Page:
How To Avoid Eviction After The Georgia Eviction Moratorium Is Over
The Georgia eviction moratorium has ended, which means landlords can start evicting people for not paying their rent once again. Thankfully, there are several things you can do to delay and entirely avoid eviction at this stage. Learn how to understand the eviction notice, know common defenses to eviction cases, consult the Georgia landlord tenant handbook, and how to get extra cash to afford your rent from car title pawns. Look at the steps below to see which may work with your situation.
Follow These Steps to Avoid Eviction Once The Georgia Eviction Moratorium is Over
1. Understand The Eviction Notice
Before anything else happens, you will receive an eviction notice when your landlord decides to kick you out. It states the reason for the eviction and the period you have to comply or move. You can receive two kinds of eviction notices in Georgia. These are as follows:
- Demand or Termination Notice — You get this notice if you fail to pay rent or violate the lease or agreement. It gives you a timeframe to move out of the property. Georgia law doesn't state how many days your landlord needs to provide you. But if you don't adhere to the notice, you might be served with an eviction lawsuit, as per the Georgia Code Title 44 Chapter 7 Article 3 § 44-7-50.
- Sixty-Day Quit Notice — If you have a month-to-month rental contract, the notice gives you 60 days to move out, according to the Georgia Code Title 44 Article 1 § 44-7-7.
Don't panic too much. Sure, the Georgia eviction moratorium had been providing a certain level of protection which you are deprived of now. But even though these notices are scary, it isn't the end of the world. You might not be immediately evicted if the notice period ends. After all, eviction is a legal procedure with wait times totaling weeks and even months if your landlord files a lawsuit.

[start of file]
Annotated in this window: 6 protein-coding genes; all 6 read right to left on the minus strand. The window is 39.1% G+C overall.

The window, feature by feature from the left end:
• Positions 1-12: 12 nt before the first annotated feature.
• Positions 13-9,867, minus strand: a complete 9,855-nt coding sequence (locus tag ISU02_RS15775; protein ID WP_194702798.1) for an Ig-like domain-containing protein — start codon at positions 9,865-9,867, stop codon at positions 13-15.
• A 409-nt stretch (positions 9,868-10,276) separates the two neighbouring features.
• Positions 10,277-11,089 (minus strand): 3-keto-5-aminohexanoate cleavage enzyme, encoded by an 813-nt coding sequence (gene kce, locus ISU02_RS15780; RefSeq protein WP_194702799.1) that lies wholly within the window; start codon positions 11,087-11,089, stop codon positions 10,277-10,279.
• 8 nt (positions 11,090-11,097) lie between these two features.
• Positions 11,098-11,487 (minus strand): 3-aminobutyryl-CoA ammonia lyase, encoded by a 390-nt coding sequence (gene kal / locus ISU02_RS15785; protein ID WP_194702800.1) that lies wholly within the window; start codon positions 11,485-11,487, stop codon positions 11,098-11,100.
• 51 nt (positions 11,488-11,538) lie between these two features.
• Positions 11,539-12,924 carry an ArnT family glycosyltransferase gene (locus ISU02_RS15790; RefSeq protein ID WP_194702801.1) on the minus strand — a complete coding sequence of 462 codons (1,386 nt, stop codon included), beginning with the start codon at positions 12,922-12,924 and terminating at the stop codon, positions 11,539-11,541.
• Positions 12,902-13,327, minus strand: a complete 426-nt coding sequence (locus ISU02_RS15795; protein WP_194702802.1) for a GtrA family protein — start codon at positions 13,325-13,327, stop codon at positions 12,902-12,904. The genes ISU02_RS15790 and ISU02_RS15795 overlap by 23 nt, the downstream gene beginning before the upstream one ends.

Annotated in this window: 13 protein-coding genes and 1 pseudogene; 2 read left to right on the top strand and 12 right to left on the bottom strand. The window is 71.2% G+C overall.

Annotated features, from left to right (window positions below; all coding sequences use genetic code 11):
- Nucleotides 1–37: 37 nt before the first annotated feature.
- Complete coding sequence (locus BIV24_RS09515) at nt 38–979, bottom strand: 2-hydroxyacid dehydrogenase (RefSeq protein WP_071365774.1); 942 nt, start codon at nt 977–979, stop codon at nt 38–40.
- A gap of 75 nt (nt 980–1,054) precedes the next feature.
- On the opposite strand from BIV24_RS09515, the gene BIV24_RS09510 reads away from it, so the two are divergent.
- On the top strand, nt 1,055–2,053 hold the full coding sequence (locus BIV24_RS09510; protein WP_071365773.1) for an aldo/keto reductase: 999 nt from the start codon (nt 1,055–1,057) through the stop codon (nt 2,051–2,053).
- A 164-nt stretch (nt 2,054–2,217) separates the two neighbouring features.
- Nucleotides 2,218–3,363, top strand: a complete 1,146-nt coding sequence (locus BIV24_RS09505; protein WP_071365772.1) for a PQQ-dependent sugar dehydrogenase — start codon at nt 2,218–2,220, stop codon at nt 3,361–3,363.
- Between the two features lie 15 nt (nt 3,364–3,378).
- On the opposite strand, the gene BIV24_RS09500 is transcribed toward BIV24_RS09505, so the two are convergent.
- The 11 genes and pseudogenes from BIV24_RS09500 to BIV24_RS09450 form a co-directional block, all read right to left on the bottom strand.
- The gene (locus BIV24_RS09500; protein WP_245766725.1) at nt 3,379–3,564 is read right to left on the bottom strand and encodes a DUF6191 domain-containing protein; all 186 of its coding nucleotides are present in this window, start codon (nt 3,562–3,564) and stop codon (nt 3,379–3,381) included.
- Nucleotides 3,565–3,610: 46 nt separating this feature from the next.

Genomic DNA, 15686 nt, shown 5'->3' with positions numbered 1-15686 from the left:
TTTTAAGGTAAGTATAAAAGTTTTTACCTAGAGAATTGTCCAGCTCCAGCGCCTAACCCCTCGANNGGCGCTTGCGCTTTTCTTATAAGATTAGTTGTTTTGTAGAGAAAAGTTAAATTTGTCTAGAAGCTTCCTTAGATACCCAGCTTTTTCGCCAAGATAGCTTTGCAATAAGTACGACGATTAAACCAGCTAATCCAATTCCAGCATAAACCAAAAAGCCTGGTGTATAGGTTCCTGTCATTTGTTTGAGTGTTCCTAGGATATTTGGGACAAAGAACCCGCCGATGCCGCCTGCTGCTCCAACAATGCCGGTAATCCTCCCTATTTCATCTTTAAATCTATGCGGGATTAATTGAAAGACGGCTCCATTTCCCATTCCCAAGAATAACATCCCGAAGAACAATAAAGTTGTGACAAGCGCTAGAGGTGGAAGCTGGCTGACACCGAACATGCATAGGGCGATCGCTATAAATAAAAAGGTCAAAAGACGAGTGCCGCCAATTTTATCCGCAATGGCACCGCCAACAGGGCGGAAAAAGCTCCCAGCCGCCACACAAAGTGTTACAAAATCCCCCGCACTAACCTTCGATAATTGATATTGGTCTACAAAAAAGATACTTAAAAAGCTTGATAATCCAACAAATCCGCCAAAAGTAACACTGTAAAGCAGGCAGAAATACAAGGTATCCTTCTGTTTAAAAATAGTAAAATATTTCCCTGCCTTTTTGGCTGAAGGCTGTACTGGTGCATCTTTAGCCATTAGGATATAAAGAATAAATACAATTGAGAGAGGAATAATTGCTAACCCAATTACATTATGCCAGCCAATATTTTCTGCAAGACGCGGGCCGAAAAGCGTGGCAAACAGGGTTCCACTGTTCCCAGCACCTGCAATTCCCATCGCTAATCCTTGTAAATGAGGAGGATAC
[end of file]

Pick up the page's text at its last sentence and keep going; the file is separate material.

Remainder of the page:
That in itself is a decent delay. But if you'd like something more concrete, it's worth following our other steps too.
2. Know Common Defenses to Eviction Cases in Georgia
Since the Georgia eviction moratorium has ended, you might get a notice to show up in the court after a prolonged period of not paying your rent. If you’ve got one of those notices, you want to go armed with your best defenses. Some common defenses for eviction lawsuits in Georgia are as follows:
- Your landlord is attempting eviction using "self-help" processes — Landlords aren't allowed to evict you without a court order. Shutting off utilities (O.C.G.A. Title 44 Chapter 7 44-7-14.1), changing locks, taking your belongings, and removing the front door are not permittable eviction methods.
- Your landlord is evicting you because you didn't pay rent — You can have a legal defense in certain circumstances:
- You've now paid in full — Paying your rent in full within seven days of the eviction lawsuit letter will stop the eviction. You can only stop eviction in this manner once in twelve months, according to O.C.G.A. § 44-7-52.